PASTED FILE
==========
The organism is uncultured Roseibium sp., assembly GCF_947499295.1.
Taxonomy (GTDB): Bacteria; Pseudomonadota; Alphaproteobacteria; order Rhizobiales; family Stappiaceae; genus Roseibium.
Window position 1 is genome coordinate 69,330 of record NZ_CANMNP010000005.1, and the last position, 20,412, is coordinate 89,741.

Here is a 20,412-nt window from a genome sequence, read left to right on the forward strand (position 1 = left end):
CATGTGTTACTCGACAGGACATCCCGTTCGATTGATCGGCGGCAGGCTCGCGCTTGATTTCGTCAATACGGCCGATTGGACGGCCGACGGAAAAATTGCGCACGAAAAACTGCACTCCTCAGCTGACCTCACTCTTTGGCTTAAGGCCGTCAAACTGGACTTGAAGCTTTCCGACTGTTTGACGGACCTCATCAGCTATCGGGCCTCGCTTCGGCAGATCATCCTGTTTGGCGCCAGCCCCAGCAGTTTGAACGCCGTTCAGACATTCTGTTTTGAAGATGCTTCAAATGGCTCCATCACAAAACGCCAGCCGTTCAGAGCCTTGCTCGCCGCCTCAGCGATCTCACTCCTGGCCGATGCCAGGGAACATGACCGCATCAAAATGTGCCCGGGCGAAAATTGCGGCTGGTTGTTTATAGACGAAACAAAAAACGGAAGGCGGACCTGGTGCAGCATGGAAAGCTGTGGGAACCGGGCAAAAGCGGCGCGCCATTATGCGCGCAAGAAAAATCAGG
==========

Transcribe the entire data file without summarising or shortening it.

The organism is uncultured Roseibium sp., assembly GCF_947499295.1.
Taxonomy (GTDB): Bacteria; Pseudomonadota; Alphaproteobacteria; order Rhizobiales; family Stappiaceae; genus Roseibium.
Window position 1 is genome coordinate 69,330 of record NZ_CANMNP010000005.1, and the last position, 20,412, is coordinate 89,741.

Here is a 20,412-nt window from a genome sequence, read left to right on the forward strand (position 1 = left end):
CATGTGTTACTCGACAGGACATCCCGTTCGATTGATCGGCGGCAGGCTCGCGCTTGATTTCGTCAATACGGCCGATTGGACGGCCGACGGAAAAATTGCGCACGAAAAACTGCACTCCTCAGCTGACCTCACTCTTTGGCTTAAGGCCGTCAAACTGGACTTGAAGCTTTCCGACTGTTTGACGGACCTCATCAGCTATCGGGCCTCGCTTCGGCAGATCATCCTGTTTGGCGCCAGCCCCAGCAGTTTGAACGCCGTTCAGACATTCTGTTTTGAAGATGCTTCAAATGGCTCCATCACAAAACGCCAGCCGTTCAGAGCCTTGCTCGCCGCCTCAGCGATCTCACTCCTGGCCGATGCCAGGGAACATGACCGCATCAAAATGTGCCCGGGCGAAAATTGCGGCTGGTTGTTTATAGACGAAACAAAAAACGGAAGGCGGACCTGGTGCAGCATGGAAAGCTGTGGGAACCGGGCAAAAGCGGCGCGCCATTATGCGCGCAAGAAAAATCAGG